Here are the five things you need to know on Tuesday 20 May 2014...
1) CAMERON SLAMS 'APPALLING' UKIP
David Cameron has urged voters not to be "tempted" by Ukip, saying the eurosceptic party is being "found out" by a succession of rows over unpalatable views. The prime minister accused Ukip leader Nigel Farage of making "appalling" remarks about Romanian immigration but declined to join Labour MPs in branding him racist.
With just two days to go until European elections which Ukip is widely expected to win and push the Tories into third place, Cameron told the Daily Mail his party could deliver what some Ukip backers wanted. It came as Farage mounted a staunch defence of his warnings about the dangers posed to the UK of unrestricted immigration from Romania, which he said was "in the grip of organised crime".
Speaking on BBC Radio 4's Today programme this morning, Cameron said he thought his promise of an in/out referendum would have "greatest relevance at the time of the next election" rather than at this week's European elections.
Today's Memo is edited by Ned Simons as Mehdi Hasan is outside enjoying the sunny weather.
2) TORIES UNITED, FOR NOW
Tory Eurosceptics are planning to stand by David Cameron even if the party performs poorly in the European elections, as the right keeps its powder dry for a battle over Europe after the general election, The Guardian reports.
"One senior figure said that the 'wagons are beginning to circle' protectively around the prime minister as rightwing Eurosceptics acknowledge that the Conservatives need to unite in the runup to May 2015. But the right is preparing for a battle over Europe before the prime minister's planned referendum on EU membership in 2017, amid warnings from insiders that it could lead to a Tory split as epic as the divisions over the repeal of the Corn Laws in 1846."
3) ABU HAMZA CONVICTION WELCOMED
Home Secretary Theresa May has welcomed the conviction of radical cleric Abu Hamza on terrorism charges. The north London preacher, who was tried under the name Mustafa Kamel Mustafa, could face life in prison after a federal court in New York found him guilty of supporting terrorist organisations, including aiding the taking of hostages in Yemen and seeking to set up an al Qaida training camp in the US.
May said: "I am pleased that Abu Hamza has finally faced justice. He used every opportunity, over many years, to frustrate and delay the extradition process. His conviction was facilitated by this government's tireless work to successfully remove him from the UK to face trial in October 2012."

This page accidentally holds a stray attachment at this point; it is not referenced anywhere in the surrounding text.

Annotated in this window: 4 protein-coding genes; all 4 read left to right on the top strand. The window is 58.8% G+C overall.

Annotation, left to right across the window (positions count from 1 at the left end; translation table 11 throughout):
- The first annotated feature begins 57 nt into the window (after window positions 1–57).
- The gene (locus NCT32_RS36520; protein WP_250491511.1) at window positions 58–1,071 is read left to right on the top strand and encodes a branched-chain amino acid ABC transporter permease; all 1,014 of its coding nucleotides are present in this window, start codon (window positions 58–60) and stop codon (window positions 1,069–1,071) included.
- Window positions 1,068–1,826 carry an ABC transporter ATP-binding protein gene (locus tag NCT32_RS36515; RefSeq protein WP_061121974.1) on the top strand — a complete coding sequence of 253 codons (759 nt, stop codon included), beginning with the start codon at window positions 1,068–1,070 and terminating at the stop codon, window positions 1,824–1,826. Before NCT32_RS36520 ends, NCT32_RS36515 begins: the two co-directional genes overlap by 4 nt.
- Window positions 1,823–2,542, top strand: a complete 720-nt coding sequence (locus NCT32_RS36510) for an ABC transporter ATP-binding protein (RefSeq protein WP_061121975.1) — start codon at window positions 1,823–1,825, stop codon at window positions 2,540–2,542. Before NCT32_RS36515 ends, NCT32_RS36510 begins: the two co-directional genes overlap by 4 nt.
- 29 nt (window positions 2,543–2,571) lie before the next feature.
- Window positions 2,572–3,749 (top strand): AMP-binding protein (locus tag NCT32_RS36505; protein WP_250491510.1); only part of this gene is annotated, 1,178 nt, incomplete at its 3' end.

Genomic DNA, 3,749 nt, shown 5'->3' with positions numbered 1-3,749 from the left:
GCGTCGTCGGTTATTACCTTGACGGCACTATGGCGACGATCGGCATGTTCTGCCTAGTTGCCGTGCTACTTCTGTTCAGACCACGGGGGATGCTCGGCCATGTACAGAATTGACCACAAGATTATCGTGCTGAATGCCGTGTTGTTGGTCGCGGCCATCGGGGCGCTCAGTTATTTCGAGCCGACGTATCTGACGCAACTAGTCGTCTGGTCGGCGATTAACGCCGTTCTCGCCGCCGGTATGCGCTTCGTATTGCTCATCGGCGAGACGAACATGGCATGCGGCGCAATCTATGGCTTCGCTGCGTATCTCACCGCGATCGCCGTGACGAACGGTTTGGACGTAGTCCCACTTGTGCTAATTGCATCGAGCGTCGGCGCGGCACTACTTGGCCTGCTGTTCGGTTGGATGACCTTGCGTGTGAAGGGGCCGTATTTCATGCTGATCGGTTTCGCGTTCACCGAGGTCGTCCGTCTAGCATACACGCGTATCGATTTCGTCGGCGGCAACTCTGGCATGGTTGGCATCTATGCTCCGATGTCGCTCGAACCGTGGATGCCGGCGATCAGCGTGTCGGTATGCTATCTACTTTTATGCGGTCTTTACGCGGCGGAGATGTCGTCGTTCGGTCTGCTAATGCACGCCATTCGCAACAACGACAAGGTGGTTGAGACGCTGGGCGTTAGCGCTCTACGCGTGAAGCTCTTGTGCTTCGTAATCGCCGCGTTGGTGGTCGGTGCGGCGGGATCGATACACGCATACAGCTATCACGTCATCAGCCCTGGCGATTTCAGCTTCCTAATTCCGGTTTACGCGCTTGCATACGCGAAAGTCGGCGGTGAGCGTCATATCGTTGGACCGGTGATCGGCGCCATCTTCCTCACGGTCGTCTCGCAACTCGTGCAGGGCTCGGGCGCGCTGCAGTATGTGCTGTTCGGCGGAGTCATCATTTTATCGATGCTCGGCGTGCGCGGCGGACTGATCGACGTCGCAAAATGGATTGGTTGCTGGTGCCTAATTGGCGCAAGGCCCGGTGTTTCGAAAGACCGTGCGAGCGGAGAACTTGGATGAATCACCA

BECAUSE YOU'VE READ THIS FAR...: You Will Not Believe What Paxo Asks Berlusconi
4) LABOUR LEAPS BACK
Labour was handed a boost by an opinion poll giving the party a six-point lead. A week ago, the first in a new series of weekly telephone polls carried out for Tory peer Lord Ashcroft suggested the Conservatives had inched ahead.
It was the first such lead since March 2012 and was followed by other surveys showing little to separate the biggest parties a year before the general election.
But in the latest Ashcroft poll, Labour gained three points while the Tories plunged five, leaving Ed Miliband's Opposition ahead by 35% to 29%. Ukip slipped a point to 14% while the Liberal Democrats were unchanged on 9%
5) HOW MUCH IS FOOD?
Ed Miliband has insisted that he can tackle concerns over the cost of living in Britain as it was suggested that he had under-estimated his family's weekly food shopping bill.
The Labour leader said the cost-of-living crisis was the biggest issue facing the country - and insisted that, in spite of his "relatively comfortably off" position, he was qualified to tackle the problem.
Asked on ITV's Good Morning Britain about the average weekly household grocery bill, Miliband responded: "It depends on how much you are spending."
Pressed on his own family's bill, Miliband said: "We probably spend £70, £80 a week on groceries at least, probably more than that. The point is that different families will have different costs that they face but what I am clear about is that there is a crisis facing so many people." He was told on the programme that the average weekly bill for a family of four is more than £100 - so he would be spending "significantly more" than £70 to £80.
900 WORDS OR MORE
Rachel Sylvester in The Times: Now Ed is under pressure from left and right.
Charlie Brooker in The Guardian: Among a crowd of political automatons, Nigel Farage is like a wacky neighbour in a sitcom.
Jeremy Warner in The Daily Telegraph: The overwhelming victor at the European election will be indifference
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